It’s dark, cold, and there are far less spectators than when you started this thing. Leaving the last aid station, you go over the mental checklist:
Make sure not to go backwards on the race course… check.
Over the next few miles, you’ll settle back into your pace, flush the lactic acid, and just try to endure through the last chunk of time until the finish after many, many hours of racing, preparing, and training. But how did you get to this moment in this race and what will you do differently for the next one? Though you can’t imagine it now in the dark and cold of this moment, you’ll be back and more prepared for the next race and the next moment when you are truly questioning your sanity as an endurance athlete.
Find your Race Zen
As a lifelong endurance athlete myself- I have been there and will be there again… and again… willingly. Most times I have overcome the urge to quit, but frankly I have also thrown in the towel and owned that decision with great success. The longer you’re in this sport, the more races you will accumulate and work towards a certain level of zen with them. There will be a next race and you have totally crushed races in the past… today just wasn’t your day. How can my experience and what I have accumulated through 20 years of racing and sharing with endurance athletes far superior to me help you? This is what I hope to unpack in a 3 part series called Make it to the End of Your First or Next Ultra Endurance Race– because we all make it to the start, but some minor things typically keep us from getting to the end. Let’s change that!
Defining Ultra Endurance
So, what are we talking about with ultra endurance races, or maybe you’re asking yourself, “Am I an endurance athlete?”. The popularity of ultra racing over the 5 hour mark has grown exponentially over the past 10 years. In the cycling world you have the Tour Divide and its 2745 miles and 200,000 feet of climbing tackled by bikepackers annually, Race Across America (RAAM) with its inception in 1982 as one of the oldest of modern times covering 3000 miles of pavement, World Endurance Mountain Bike Organization (WEMBO) hosting 24hr MTB Races all over the world culminating in an annual World Champion, and countless national, state, and local races ranging from 100 miles to 6, 8, 12, and 24 hours in length.
Going the Distance
If you want to ditch the bike and lace up some running shoes, you can choose from races like the Western States Endurance Run dating back to 1974 and boasting 100 miles and 18,000 feet of climbing for the fleet-footed and tough-minded, the Leadville Trail 100 Run (also a MTB version for cyclists) taking runners through elevations from 9,200’ to 12,600’ over a 100 mile course since its beginning in 1983, or Marathon des Sables with its series of international races ranging up to 155 miles in the toughest conditions, these are of course in addition to the 50K trail race or 100 mile road race that is likely happening in your hometown.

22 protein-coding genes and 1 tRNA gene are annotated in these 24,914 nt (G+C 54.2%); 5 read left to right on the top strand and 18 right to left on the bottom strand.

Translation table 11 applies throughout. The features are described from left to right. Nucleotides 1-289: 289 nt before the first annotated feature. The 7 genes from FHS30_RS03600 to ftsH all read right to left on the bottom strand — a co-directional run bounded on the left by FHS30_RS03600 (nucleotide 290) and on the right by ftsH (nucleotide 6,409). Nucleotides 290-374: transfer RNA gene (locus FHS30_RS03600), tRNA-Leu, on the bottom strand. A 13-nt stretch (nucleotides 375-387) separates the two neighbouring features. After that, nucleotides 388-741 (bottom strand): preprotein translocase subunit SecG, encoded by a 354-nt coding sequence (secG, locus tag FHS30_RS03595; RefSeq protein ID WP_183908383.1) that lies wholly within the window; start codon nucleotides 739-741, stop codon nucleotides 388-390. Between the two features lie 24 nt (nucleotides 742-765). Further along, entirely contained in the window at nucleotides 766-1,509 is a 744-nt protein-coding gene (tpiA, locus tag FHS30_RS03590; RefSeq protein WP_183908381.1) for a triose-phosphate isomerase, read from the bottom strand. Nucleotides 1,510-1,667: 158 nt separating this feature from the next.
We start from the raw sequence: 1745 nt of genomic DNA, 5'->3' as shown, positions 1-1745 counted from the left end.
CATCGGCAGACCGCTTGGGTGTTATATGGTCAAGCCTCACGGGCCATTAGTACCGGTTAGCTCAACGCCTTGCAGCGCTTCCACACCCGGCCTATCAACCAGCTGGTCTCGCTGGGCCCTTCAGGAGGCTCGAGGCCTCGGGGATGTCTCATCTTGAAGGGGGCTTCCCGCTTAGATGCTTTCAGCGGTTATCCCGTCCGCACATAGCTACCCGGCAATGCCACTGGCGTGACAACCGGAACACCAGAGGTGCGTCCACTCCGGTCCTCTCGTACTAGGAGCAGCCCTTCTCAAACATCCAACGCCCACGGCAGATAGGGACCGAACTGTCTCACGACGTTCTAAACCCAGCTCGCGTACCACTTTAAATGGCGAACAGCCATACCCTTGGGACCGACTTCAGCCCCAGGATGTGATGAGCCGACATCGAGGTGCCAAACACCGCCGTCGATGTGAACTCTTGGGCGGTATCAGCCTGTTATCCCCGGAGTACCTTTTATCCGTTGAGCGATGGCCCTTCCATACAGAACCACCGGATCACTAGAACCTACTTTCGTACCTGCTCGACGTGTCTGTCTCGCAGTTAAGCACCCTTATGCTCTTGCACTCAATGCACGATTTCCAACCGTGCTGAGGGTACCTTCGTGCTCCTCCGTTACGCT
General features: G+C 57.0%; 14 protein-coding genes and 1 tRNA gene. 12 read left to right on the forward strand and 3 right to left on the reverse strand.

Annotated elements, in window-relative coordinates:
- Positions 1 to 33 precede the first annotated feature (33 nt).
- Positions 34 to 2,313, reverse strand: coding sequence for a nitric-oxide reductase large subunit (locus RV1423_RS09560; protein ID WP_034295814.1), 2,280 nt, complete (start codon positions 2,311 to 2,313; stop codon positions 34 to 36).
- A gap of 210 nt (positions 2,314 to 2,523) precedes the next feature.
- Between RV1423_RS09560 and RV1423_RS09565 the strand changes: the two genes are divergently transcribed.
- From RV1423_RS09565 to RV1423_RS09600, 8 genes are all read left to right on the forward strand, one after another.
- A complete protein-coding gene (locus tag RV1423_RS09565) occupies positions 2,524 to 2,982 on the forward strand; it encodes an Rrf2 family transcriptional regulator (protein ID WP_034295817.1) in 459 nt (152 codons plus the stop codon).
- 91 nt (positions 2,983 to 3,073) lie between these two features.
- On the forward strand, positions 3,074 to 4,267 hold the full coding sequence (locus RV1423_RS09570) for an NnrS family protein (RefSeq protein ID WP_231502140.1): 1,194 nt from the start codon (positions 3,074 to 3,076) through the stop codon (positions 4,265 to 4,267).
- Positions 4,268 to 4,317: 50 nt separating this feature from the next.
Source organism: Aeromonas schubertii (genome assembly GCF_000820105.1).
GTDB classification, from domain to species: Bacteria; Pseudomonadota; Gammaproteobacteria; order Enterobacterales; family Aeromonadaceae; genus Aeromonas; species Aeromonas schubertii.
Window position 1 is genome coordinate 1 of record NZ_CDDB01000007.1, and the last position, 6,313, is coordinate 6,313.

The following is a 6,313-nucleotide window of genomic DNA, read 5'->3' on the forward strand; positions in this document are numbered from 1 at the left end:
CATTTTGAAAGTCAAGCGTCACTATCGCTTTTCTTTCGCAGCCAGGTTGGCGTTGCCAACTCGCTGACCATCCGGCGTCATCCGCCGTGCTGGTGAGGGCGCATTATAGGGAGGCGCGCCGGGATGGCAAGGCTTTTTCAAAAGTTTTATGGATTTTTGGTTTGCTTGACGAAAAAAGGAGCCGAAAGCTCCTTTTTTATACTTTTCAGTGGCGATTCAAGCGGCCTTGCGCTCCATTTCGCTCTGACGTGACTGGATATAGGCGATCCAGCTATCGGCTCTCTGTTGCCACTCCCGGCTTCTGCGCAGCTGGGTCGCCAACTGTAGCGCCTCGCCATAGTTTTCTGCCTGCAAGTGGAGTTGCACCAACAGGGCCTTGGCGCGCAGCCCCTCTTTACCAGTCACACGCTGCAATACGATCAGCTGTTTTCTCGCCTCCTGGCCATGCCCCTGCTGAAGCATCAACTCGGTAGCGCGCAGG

There are also many other races ranging from ultra-style canoe/kayak, XC ski, fatbike, stand up paddleboard to less human-powered sailing and motorsports events. They all have one thing in common… whatever you’re doing, you’re doing it for much longer than most of your other athlete friends who stick to 5K runs, 40 mile bike, or 26.2 mile marathon races. If you are doing these endurance events, than yes, you sir/ma’am ARE an endurance athlete… so, read on.
Your Ultra Race Success Roadmap
I aim to breakdown your preparation for an ultra endurance race into 3 parts. We will start with plotting a roadmap to the physical training needed to prepare your body for the stresses of this level of race. Next, we will delve into the nutrition, fuel, and recovery needed to support the training you’ll be immersed in. Lastly, building up to your race, I want to give you some insight on recon, strategy, and a race plan to get you to the end of your first or next ultra endurance race.
Stay tuned to TriSports University and take a look at your local or national race calendar and maybe find an Ultra Endurance Race that looks like you may want to target. In the meantime, get some rest- you’re gonna need it you endurance athlete!
About the Author: Steven Terry completed his first mountain bike race in Michigan in 1994. Since then, he has been an endurance athlete competing in events including road races, ultra endurance events on bike and foot, trail running, bikepacking, and XC mountain bike races. As a sponsored athlete for Framed Bikes, Hammer Nutrition, ESI Grips, and Pro Gold Lubricants- Steven stays on the leading edge of the products and training techniques available to endurance athletes and is always happy to share any knowledge he has that might be helpful to others. He moved from Northern Michigan to Tucson, AZ for year-round training and access to some of the brightest minds and fastest athletes the endurance athlete world has to offer. Follow his adventures at: https://www.instagram.com/ivebeen_framed